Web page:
A Wizard of Earthsea

Cover of A Wizard of Earthsea by Ursula K. LeGuin. Cover of a falcon stooping at the viewer by Dominic Harman.
Art by Dominic Harman. Click to read an excerpt!

Title: A Wizard of Earthsea

Author: Ursula K. LeGuin

Nutshell: Even as a lad, Duny, who would become the great wizard Ged, was powerful. His wizardry protected his village of farmers from the raiding army of the Kargs, though he was nearly dead by the end of it. Ogion, the silent mage, came then and took him as apprentice, but Duny’s heart yearned for quick power, for admiration and fame. In Ogion’s quiet abode, alone in the mountains, was none of that. So Ogion sent him to Roke, to the great school of wizards, and there Duny began indeed to win fame and power. Yet the desire for power, untempered by wisdom, can be a danger, and so it was with Duny. He allowed his power to be governed by his black temper, and woke something which had no name, something over which there could be no mastery.

Readalikes: Patricia McKillip’s books, especially Od Magic and The Riddle-Master of Hed. Diana Wynne Jone’s The Islands of Chaldea, The Name of the Wind, and The Voyage of the Dawn Treader are also very similar, rooted in the same traditions.

Nutshell: The themes of this book are very familiar to today’s reader of fantasy. The young, foolish wizard, the unusual geography of Earthsea, the relationships, even the tone that recalls the epic poems of ancient days are all well-worn tropes. What makes Earthsea unique in this is that it was the first. Ms. LeGuin wrote this book in 1967, when Fantasy was still a void left by the sucess of The Lord of the Rings.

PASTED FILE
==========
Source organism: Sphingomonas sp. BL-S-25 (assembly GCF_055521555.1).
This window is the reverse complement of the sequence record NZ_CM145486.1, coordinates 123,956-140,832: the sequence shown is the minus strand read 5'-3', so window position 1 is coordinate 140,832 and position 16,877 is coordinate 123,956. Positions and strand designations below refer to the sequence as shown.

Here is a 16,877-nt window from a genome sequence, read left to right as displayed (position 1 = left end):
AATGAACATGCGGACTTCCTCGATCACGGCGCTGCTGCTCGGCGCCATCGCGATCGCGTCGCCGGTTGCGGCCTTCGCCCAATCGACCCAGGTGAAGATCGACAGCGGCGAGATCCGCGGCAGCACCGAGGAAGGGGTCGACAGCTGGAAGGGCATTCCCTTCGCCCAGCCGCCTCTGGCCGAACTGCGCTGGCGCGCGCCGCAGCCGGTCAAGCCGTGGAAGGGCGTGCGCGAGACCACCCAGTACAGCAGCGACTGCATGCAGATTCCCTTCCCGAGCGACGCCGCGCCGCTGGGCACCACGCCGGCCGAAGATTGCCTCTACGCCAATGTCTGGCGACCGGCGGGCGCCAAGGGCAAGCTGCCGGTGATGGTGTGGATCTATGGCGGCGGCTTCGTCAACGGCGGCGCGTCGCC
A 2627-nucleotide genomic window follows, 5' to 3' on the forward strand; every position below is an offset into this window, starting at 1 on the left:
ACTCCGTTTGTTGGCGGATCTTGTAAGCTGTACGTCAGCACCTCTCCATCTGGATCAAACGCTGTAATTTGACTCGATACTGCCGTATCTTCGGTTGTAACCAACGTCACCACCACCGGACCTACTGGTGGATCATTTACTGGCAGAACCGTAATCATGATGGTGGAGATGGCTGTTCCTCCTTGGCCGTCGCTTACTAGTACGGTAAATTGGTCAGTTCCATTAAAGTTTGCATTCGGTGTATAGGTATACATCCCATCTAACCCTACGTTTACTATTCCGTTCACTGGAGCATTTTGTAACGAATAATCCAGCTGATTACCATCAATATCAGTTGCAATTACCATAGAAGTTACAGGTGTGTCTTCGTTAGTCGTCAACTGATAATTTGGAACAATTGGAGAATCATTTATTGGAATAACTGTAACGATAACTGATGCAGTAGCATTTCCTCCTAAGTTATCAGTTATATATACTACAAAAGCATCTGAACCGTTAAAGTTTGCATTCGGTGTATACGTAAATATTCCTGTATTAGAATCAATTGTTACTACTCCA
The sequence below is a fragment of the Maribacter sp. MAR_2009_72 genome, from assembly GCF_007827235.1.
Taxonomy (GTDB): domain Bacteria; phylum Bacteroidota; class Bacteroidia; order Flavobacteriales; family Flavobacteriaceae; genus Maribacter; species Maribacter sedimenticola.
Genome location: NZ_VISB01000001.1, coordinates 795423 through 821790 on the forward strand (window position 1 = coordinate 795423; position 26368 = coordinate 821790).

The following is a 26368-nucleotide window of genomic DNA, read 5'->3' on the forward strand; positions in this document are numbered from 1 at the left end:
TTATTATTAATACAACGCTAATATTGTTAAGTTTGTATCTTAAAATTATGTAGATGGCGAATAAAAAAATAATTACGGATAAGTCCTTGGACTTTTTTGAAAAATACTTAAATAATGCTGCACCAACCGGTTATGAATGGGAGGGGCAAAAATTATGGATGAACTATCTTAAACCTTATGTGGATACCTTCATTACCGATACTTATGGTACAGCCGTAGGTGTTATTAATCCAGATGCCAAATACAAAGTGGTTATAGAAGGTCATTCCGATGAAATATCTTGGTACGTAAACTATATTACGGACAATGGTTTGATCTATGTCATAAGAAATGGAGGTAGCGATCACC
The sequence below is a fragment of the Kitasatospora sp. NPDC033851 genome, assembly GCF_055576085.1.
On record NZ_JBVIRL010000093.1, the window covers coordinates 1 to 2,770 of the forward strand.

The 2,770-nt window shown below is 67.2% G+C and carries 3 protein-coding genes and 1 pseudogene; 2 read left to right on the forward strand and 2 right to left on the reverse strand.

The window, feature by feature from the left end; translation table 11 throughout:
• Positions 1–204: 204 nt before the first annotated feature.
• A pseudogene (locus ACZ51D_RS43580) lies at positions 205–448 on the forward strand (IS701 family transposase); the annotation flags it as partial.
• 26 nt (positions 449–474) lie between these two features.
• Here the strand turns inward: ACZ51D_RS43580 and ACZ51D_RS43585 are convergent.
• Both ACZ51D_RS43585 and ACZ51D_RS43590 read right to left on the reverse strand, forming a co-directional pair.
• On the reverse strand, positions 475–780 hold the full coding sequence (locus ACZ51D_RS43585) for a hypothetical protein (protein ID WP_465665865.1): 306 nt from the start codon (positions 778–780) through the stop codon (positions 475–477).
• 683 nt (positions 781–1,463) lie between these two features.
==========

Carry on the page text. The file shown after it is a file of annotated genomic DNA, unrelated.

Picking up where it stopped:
The other thing that makes Earthsea unique is that it still reads well. A lot of books written in the early days of Fantasy (I’m sure an older reader than me is cringing at this statement) now feel very dated, clunky, and difficult to read. Earthsea does not. It feels like a callback to the ancient oral tradition, but in a very readable. 

I’ve said ancient oral tradition twice now, perhaps it bears explaining. The tone of the book is very much as if someone is saying, “Now I will tell you a story about one of the great heroes, who you have heard very much about, and maybe you have already heard this story, but it’s very important, so listen up.” You feel almost as though you are someone from one of the islands, sitting beside a hearth, listening to a chanter reciting. You start to want a loaf of crusty bread, maybe a piece of roast fish.

I’m not exaggerating. I felt very immersed in this book. It was a wonderful feeling, despite the simplicity and hardship of the lives of the characters. 

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